In spite of this misleadingly low number, we can still see that congestion has a hidden cost on our economy that we pay for indirectly and that our limited transit network (here in Miami) provides a tangible benefit in reducing these costs.  This should be signal to our elected officials that transit has an economic value, and pulls its weight, in spite of the fact that farebox revenues do not pay for the operation of the system. We end up paying for the lack of transit in other ways - car maintenance/insurance/gas, tolls, environmental and social costs, not to mention lost productivity.

The report did have one shining jewel of advice when considering how these numbers should be used by officials in considering transportation projects and their impact on congestion:

Consider the scope of improvement options. Any improvement project in a corridor within most of the regions will only have a modest effect on the regional congestion level. (To have an effect on areawide congestion, there must be significant change in the system or service).

Well said. Transportation planners in Miami-DadeCounty have to stop thinking about ‘congestion’ as a problem that can be fixed with operational gimmicks and highway expansion. Congestion is going to exist with or without projects like MDX’s South Dade lexus lanes. What we need to do is provide people with an expanded array of transportation options that will give them an alternative to congestion. Projects that try to ‘ease’ congestion will only serve to benefit a small number of users, as in the case of the US1 managed lanes; wealthy residents of South Dade will benefit, but the rest of the working class and poor residents of South Dade will continue to use the service that remains on the Busway, or have no other choice than to sit in congestion and wait. Doesn’t sound like an equitable or efficient use of the public righ-of-way to me.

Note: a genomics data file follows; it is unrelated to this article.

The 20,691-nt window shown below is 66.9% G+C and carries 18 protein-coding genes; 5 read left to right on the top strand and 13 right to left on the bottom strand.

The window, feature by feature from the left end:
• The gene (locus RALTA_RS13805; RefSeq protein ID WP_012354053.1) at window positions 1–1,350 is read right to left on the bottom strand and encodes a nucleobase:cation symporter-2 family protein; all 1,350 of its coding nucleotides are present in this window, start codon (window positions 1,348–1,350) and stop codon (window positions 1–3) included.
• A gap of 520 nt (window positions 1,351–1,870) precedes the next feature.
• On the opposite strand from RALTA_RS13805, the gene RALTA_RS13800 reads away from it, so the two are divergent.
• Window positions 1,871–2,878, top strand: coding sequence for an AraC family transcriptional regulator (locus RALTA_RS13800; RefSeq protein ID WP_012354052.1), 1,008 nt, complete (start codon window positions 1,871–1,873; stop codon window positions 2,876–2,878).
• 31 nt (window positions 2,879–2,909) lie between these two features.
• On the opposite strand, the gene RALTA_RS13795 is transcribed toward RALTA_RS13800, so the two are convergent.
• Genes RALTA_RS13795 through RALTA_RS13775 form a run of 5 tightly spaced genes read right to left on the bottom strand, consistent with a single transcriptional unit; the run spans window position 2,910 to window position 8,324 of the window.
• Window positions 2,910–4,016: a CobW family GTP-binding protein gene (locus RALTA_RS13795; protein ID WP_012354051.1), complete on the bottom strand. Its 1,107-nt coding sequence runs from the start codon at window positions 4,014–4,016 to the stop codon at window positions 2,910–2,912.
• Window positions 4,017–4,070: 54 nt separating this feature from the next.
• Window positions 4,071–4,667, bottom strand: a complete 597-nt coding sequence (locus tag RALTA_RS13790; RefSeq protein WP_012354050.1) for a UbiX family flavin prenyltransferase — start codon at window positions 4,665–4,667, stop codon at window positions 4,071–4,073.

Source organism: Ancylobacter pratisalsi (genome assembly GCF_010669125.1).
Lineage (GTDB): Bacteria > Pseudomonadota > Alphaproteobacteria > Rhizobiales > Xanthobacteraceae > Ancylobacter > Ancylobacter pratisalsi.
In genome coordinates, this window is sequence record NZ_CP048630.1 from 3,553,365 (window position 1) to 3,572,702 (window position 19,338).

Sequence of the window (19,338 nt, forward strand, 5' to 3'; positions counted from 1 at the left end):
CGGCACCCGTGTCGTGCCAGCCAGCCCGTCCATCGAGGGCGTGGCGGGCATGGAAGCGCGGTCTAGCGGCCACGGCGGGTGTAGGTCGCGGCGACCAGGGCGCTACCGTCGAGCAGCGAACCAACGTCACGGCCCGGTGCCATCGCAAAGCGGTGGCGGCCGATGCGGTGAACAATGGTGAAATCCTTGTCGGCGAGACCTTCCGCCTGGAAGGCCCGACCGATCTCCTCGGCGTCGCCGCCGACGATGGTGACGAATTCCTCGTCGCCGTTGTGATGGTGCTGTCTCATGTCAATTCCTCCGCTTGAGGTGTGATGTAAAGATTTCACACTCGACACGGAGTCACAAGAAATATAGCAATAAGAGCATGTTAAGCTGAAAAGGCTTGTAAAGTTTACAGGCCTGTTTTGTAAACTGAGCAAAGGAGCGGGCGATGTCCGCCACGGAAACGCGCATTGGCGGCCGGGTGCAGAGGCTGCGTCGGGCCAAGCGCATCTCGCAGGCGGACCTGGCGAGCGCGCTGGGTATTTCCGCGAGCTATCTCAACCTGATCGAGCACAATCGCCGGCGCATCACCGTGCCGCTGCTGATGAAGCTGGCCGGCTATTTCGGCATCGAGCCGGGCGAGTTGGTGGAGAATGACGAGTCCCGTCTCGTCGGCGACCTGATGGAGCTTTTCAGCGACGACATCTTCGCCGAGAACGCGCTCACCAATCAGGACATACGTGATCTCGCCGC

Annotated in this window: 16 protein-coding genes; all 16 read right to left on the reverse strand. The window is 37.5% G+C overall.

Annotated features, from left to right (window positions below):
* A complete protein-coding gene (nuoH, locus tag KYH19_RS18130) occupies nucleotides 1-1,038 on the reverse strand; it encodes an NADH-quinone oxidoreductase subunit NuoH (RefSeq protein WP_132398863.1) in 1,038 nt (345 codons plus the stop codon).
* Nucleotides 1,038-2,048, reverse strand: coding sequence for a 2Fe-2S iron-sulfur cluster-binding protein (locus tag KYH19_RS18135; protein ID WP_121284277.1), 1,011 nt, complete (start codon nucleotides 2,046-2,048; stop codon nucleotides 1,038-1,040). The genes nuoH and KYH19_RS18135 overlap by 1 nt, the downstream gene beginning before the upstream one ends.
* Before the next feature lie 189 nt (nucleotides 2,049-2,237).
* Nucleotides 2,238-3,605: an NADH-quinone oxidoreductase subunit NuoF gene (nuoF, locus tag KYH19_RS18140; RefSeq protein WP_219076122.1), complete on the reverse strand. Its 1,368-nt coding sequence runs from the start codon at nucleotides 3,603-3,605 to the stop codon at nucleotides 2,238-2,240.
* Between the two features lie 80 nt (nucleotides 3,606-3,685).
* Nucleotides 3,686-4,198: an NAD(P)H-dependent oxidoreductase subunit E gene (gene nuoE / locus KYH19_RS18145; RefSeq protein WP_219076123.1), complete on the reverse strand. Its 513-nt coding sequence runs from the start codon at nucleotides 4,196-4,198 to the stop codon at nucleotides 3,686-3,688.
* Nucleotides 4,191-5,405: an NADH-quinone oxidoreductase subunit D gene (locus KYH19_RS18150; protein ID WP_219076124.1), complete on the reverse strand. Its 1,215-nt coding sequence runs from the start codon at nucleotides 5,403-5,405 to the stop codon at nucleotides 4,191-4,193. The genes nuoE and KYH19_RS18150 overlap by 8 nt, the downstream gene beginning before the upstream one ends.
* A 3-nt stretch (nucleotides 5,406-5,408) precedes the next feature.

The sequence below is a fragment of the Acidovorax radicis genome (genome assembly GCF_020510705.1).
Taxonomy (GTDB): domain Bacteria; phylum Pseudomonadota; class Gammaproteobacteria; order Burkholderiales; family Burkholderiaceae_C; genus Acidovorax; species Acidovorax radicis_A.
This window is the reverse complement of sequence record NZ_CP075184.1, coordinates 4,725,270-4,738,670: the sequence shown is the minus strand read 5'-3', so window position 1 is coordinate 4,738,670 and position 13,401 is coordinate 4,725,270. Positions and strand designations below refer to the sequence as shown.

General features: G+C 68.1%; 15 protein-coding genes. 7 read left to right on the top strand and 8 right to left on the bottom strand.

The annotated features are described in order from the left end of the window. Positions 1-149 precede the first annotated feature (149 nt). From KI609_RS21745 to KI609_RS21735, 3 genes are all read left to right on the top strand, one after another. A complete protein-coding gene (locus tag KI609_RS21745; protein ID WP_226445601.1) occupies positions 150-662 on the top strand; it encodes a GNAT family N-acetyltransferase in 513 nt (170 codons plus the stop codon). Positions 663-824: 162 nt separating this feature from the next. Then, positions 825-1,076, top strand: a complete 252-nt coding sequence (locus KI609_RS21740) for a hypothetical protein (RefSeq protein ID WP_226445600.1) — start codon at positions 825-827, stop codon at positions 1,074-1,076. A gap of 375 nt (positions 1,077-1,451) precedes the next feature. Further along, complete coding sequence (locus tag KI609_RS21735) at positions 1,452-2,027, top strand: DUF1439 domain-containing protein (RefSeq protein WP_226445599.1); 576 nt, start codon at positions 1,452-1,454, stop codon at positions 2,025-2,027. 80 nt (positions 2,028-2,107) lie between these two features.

A Message From Horizon 2060:

A Statewide Transportation Summit will be held August 19 and 20 in Orlando on the future of transportation in Florida.

     At this event, all interested partners and members of the public will have an opportunity to provide input on draft language for the 2060 Florida Transportation Plan and to help kickoff an update to Florida’s Strategic Highway Safety Plan. To help us plan and prepare accordingly, please click here to RSVP online.